He says that, initial “growing pains” aside, he and his sales reps benefit from Heritage House’s pooled resources, diversification and financial stability; the sharing of learned best practices, sales tools and systems; and the time the company’s management structure frees up to allow partner companies to concentrate on clients and strategy rather that getting buried in red tape and administrative issues.

“There is professional paid staff, who are not salespeople, doing most of the Heritage House admin functions,” Singh says.

For agents deemed the right fit, the “big plus” is the chance to become a shareholder – an opportunity not available at most other brokerages.

“What I love is that we have a partner retiring and his shares will be sold to three junior partners – all good, producing agents with talent,” says Singh. He says it’s “a fantastic way” to have a stake in a company, “instead of starting up your own  and struggling for 10 years to become profitable, with sales suffering as a result of all the time it takes to attend to the business side” of things.

He says it’s important to have “young, new blood coming in and adding to the fabric of the organization.”

Signs indicate that non-traditional business models such as this are attracting attention. Lalli says Heritage House is increasingly getting calls from companies interested in the shared ownership concept.

His conclusion: “We likely will start seeing other companies adopt the concept of shared risk and benefits. I think it will become more and more important.”

  • Penny MacKenzie

    Keller Williams has successfully used this model for all of our 700+ offices throughout the US, Canada and Internationally. It’s a great model to work with and provides tremendous opportunities for Agents.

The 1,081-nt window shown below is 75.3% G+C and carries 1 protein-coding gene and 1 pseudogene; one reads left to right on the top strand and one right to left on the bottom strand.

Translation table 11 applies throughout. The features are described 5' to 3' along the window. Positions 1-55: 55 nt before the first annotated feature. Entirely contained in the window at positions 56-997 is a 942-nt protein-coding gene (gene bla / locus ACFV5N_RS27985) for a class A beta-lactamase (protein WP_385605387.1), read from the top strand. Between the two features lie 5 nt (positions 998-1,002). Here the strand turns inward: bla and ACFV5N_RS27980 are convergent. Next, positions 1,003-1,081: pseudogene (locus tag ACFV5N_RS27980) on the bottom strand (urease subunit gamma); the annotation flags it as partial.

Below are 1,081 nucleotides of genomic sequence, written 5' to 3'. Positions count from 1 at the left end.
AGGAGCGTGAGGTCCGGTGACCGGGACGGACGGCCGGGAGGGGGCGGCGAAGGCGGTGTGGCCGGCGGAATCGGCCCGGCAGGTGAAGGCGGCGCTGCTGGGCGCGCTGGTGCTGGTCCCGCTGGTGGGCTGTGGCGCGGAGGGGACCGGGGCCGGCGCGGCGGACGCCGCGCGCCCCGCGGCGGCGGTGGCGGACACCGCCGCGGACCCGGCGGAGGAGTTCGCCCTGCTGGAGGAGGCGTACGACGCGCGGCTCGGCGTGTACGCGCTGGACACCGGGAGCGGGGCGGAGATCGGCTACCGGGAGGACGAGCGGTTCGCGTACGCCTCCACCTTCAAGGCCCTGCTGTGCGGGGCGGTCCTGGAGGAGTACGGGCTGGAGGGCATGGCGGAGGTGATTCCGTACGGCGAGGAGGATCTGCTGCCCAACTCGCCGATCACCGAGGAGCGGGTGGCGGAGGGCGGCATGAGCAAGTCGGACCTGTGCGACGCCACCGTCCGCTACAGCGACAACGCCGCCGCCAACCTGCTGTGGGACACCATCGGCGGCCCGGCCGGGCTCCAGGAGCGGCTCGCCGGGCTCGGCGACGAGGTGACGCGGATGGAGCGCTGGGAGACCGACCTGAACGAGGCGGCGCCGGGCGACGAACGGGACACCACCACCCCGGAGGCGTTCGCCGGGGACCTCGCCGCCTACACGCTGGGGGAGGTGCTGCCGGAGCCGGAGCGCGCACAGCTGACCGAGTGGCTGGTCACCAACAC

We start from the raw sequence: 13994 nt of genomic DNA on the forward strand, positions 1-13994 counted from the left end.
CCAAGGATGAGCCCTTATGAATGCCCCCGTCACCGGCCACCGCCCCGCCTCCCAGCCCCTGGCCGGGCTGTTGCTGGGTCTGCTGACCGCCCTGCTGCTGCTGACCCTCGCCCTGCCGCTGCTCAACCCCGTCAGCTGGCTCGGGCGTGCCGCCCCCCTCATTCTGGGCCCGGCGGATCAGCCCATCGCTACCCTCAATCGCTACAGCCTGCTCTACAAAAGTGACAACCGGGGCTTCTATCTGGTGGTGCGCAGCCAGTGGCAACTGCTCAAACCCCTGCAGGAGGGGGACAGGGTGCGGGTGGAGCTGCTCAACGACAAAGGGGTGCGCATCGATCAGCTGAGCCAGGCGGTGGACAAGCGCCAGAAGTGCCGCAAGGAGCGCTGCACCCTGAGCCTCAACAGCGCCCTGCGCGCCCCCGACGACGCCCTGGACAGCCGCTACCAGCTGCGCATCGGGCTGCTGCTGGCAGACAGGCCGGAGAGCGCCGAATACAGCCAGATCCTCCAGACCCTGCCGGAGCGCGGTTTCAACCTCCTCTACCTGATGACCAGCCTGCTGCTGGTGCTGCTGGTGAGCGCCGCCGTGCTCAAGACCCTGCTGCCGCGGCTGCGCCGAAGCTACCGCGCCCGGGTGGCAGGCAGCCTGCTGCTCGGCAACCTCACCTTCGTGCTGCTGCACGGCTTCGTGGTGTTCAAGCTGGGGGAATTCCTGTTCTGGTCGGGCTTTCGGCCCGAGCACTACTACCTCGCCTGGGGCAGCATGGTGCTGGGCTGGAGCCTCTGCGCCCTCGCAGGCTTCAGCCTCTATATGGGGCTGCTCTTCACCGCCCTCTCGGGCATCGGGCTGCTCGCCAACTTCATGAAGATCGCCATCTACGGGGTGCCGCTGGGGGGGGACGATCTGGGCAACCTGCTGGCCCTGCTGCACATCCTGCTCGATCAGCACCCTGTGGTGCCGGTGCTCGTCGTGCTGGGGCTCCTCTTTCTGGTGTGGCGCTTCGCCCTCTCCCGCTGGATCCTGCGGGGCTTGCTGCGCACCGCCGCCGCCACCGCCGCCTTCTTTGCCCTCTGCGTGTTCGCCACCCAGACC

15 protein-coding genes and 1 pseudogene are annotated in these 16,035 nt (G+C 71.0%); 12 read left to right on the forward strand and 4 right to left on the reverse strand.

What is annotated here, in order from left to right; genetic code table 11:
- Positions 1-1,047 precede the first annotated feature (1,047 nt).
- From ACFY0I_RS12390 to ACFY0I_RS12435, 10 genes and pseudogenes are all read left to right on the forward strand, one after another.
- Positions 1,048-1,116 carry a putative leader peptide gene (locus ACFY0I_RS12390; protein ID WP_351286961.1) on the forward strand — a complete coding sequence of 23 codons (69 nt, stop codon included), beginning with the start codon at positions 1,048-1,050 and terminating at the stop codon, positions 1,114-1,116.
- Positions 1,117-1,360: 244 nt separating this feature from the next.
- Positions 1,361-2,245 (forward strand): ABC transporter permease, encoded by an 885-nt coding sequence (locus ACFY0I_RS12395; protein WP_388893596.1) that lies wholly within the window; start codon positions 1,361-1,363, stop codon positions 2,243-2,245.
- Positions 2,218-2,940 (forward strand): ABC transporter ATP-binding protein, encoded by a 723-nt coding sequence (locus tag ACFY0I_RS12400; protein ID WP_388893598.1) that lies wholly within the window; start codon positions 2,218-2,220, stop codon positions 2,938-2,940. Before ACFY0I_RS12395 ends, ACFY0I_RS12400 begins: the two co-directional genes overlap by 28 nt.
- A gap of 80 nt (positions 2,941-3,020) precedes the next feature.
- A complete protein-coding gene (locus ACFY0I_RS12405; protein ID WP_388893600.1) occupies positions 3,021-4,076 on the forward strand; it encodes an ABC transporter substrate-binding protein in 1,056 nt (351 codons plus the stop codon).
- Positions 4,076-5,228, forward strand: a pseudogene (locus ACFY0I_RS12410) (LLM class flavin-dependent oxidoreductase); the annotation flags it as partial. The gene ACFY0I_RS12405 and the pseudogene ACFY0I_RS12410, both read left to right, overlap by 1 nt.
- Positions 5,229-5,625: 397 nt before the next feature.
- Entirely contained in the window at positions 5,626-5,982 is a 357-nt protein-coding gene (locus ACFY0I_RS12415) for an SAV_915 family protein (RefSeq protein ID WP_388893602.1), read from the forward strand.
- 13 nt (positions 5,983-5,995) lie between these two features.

• Julie D. Martin

    Great article. I was proud to be a part of Century 21 Home Realty and am very excited that we have merged with Century 21 Heritage House Ltd. All of the owners of this company are Top Notch. Great things are in our future!

  • Andrew Crook

    Great article, I think this is definitely one of the changes coming to our industry and that is why we built PC275 around share ownership. Agents should have a piece of the business they built and it’s an awesome retirement plan when you cash out to the next generation.

    The next critical part of the equation is to have a very profitable Brokerage paying great dividends. That’s where I see most companies take a bad turn. I saw a $2 million quote for the Brokerage in this story. Lol. I highly doubt that Brokerage is pulling in 700k net yearly income to justify that sticker price. From my research a typical big box brokerage is operating on a 5% margin (if any profit at all).

    That means to have a $2 million valuation they would need a $13.5 million gross income. With 160 agents that’s a $80,000+ income per agent.

    Perhaps they have double that margin (10%), they would still need over $40k profit per agent. The typical brokage gets $15-20k per agent and there is a continual downward pressure on that as more and more Brokerage houses take on a discount model cutting costs and offloading more expenses onto their agents.

    The only way to have substantial profits beyond the norm would be to change the business model of the brokerage.

    In reality what I’m seeing is a broker cash out at a very high price. Probably 7-8x net income in my oppinion that isn’t a good business investment for the agents buying in. Especially for a business model at the end of its life cycle with an aging population of sales reps.

    So my verdict? Great idea! But make sure you are not paying more then 3-4x net income (btw, that income is after paying the broker manager their cut).